Mucocutaneous lymph node syndrome (Kawasaki’s disease)
The cause may be a recent parvovirus infection. The disease affects young children whose erythema, although often generalized, becomes most marked in a glove and stocking distribution; it may be associated with indurated oedema of the palms and soles. Peeling around the fingers and toes is one obvious feature but is not seen at the start. Bilateral conjunctival injection and erythema of the lips, buccal mucosa and tongue (‘strawberry tongue’) are common.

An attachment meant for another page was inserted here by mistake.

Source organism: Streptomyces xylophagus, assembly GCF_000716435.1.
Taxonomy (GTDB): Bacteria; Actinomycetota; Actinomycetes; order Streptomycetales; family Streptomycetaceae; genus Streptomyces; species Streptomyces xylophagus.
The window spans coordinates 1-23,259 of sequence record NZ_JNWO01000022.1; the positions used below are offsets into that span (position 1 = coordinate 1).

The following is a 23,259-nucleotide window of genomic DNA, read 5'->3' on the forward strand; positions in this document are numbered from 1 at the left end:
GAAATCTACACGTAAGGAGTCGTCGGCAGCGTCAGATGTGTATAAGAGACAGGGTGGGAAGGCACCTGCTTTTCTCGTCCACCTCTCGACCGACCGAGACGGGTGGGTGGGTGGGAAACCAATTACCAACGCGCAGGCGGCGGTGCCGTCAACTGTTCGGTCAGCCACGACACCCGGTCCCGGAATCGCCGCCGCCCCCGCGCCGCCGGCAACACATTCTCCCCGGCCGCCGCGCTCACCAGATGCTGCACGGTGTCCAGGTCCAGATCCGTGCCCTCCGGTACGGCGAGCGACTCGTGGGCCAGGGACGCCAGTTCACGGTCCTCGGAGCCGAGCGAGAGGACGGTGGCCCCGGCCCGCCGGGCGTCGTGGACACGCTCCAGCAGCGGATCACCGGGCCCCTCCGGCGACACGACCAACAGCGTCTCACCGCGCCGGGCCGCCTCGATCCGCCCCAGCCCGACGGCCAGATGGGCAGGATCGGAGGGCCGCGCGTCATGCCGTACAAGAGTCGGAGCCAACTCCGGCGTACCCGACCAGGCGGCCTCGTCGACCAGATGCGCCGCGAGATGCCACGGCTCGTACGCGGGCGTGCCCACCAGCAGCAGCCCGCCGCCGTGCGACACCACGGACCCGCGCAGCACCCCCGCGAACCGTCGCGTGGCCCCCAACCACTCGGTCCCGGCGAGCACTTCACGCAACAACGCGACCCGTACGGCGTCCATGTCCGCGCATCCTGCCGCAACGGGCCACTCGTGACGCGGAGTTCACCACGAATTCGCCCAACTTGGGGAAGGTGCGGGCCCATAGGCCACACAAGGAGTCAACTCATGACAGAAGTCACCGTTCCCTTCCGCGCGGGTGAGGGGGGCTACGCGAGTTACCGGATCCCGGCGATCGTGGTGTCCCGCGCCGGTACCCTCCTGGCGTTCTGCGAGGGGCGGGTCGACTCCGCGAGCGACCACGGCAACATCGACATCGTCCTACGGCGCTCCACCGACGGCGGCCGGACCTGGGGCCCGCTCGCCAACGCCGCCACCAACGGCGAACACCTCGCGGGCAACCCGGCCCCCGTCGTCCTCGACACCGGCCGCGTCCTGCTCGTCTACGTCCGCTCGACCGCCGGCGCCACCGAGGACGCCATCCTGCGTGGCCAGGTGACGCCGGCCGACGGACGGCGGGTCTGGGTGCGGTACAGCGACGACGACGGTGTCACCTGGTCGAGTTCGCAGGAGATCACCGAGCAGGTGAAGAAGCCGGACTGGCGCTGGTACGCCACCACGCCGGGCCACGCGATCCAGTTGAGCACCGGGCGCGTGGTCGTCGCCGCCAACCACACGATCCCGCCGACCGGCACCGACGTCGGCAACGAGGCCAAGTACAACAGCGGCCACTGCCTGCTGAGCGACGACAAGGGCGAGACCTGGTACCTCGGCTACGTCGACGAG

The episode is accompanied by fever and usually resolves within 2 weeks. Despite its name, not all patients have lymphadenopathy. The danger of this condition lies in the risk of developing myocarditis and coronary artery disease. The pathology is close to that of polyarteritis nodosa. Aspirin and intravenous gammaglobulin are the mainstay of treatment; both should be given early in the disease and reduce the risk of coronary artery involvement.
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